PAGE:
Preparedness Movement Law and Legal Definition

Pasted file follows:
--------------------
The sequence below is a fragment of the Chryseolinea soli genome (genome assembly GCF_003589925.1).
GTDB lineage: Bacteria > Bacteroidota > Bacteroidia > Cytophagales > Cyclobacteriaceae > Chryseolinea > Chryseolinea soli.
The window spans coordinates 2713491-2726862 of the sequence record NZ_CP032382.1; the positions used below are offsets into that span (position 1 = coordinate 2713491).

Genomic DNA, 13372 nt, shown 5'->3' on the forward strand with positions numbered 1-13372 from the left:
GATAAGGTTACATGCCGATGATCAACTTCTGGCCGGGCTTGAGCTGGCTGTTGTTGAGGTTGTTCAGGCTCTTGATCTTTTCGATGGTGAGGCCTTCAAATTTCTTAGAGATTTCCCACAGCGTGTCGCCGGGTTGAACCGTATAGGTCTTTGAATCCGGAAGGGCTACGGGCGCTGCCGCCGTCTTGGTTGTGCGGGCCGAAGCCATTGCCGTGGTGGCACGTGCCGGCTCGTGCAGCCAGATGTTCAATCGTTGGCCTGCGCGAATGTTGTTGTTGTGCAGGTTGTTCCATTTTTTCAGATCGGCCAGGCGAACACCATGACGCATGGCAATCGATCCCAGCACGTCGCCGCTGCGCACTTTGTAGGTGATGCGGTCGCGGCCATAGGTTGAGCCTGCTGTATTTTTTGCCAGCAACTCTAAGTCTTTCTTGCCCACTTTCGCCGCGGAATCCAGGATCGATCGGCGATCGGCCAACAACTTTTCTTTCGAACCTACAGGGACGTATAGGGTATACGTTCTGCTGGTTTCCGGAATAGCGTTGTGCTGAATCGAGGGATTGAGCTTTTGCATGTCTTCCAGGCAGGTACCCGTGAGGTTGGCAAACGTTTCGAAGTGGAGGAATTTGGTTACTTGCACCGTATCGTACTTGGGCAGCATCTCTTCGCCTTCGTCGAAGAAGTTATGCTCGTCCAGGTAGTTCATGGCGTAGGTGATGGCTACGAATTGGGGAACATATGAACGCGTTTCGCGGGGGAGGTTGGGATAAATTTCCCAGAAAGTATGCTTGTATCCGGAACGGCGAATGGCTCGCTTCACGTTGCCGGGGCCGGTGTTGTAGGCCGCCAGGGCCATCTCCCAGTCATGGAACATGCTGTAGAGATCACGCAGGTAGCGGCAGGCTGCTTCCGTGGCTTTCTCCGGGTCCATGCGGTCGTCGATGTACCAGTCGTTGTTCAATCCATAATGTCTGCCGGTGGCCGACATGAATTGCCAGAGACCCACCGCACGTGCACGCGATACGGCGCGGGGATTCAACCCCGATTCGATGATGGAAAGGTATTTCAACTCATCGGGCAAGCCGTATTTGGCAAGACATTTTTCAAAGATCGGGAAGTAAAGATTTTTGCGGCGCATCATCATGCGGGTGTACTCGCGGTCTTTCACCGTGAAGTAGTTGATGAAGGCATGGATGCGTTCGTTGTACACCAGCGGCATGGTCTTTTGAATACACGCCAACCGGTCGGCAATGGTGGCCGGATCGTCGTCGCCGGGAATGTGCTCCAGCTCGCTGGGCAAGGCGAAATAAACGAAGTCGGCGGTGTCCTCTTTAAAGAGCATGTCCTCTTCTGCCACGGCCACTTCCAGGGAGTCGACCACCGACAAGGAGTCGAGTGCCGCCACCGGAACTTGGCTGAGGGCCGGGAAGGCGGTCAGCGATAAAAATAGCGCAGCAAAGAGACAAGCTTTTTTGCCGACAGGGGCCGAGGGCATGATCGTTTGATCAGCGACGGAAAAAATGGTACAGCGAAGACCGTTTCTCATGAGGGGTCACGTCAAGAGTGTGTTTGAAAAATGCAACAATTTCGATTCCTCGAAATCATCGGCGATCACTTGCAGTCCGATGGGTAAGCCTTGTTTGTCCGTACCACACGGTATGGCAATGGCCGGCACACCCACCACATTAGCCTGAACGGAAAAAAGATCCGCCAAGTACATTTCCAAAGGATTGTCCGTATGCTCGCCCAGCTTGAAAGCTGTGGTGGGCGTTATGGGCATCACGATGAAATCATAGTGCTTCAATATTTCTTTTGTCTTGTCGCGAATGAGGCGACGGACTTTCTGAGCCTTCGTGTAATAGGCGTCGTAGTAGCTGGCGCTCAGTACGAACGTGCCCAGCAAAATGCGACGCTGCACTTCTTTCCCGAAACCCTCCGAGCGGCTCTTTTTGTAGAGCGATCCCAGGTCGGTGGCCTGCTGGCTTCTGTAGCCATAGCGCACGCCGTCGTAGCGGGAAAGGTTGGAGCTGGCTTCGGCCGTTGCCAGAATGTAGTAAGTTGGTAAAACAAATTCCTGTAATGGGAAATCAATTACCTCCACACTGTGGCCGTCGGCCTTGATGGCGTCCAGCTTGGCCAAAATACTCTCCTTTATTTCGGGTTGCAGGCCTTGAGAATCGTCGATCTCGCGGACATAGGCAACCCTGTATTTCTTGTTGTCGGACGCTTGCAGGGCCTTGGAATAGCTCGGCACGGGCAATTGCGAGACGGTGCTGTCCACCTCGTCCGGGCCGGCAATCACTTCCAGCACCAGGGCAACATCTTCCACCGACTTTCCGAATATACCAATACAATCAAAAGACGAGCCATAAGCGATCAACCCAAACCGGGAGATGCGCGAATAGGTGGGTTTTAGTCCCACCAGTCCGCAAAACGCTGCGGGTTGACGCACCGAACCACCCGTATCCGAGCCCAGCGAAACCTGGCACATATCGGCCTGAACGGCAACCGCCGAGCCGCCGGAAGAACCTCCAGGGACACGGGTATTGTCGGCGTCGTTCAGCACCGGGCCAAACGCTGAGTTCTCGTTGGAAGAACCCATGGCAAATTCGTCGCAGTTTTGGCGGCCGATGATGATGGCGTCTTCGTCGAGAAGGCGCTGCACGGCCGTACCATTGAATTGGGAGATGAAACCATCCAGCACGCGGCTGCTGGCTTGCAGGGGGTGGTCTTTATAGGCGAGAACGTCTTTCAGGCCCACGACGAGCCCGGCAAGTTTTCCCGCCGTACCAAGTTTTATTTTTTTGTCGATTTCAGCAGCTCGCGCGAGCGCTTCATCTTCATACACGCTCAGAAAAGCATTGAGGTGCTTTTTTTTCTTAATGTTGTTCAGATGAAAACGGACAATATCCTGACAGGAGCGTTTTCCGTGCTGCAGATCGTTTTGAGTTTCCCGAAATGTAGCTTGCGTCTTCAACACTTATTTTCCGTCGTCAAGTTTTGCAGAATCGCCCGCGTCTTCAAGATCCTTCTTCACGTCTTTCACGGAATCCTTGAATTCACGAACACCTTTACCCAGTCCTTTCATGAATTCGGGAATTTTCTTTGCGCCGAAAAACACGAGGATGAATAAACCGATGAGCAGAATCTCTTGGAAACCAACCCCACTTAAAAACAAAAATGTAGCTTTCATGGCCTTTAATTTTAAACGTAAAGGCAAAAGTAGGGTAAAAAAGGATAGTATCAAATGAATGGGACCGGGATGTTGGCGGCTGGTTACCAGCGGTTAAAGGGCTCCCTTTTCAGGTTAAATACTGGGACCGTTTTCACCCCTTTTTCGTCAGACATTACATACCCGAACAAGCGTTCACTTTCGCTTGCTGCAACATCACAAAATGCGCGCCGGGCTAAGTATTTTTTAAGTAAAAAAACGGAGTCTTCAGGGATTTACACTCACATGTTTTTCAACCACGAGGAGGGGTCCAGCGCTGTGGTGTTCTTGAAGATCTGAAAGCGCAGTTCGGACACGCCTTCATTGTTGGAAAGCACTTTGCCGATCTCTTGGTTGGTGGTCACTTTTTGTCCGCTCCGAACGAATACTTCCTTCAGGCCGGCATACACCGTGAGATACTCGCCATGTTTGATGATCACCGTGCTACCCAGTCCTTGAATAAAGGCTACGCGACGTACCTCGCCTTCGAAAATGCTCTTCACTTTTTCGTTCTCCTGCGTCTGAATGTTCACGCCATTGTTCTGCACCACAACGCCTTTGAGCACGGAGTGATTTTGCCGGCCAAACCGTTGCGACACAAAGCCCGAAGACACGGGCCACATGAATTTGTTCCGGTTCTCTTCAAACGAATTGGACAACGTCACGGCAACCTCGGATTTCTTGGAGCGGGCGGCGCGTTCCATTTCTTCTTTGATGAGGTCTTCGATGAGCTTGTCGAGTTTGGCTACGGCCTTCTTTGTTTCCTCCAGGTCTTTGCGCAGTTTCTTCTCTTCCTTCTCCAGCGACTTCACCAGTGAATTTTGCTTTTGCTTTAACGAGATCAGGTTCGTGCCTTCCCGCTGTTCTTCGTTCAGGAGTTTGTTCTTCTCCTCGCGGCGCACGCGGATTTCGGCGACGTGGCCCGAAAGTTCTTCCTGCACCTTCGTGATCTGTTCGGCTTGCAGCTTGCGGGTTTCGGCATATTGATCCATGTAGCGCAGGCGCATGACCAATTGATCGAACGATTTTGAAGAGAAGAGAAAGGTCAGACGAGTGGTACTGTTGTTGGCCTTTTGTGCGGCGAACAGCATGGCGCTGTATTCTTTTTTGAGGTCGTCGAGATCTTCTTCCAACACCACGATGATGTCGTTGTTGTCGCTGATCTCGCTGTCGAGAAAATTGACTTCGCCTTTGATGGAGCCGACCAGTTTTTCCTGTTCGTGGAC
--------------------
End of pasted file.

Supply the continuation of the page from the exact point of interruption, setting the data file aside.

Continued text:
The Preparedness Movement, was a campaign led by Leonard Wood and Theodore Roosevelt to strengthen the military of the United States after the outbreak of World War I. President Woodrow Wilson, who believed the United States should be in a position of unarmed neutrality, originally opposed the movement. Several organizations were formed around the Preparedness Movement and held parades and organized opposition to Wilson's policies. After the Lusitania was sunk by German U-boats on May 7, 1915 and Pancho Villa launched his raid against Columbus, New Mexico, Wilson's attitude changed. Congress passed the National Defense Act of 1916 on the third of June to authorize an enormous increase in the military, and the Preparedness Movement faded. The Preparedness Movement is also referred to as the Preparedness Controversy.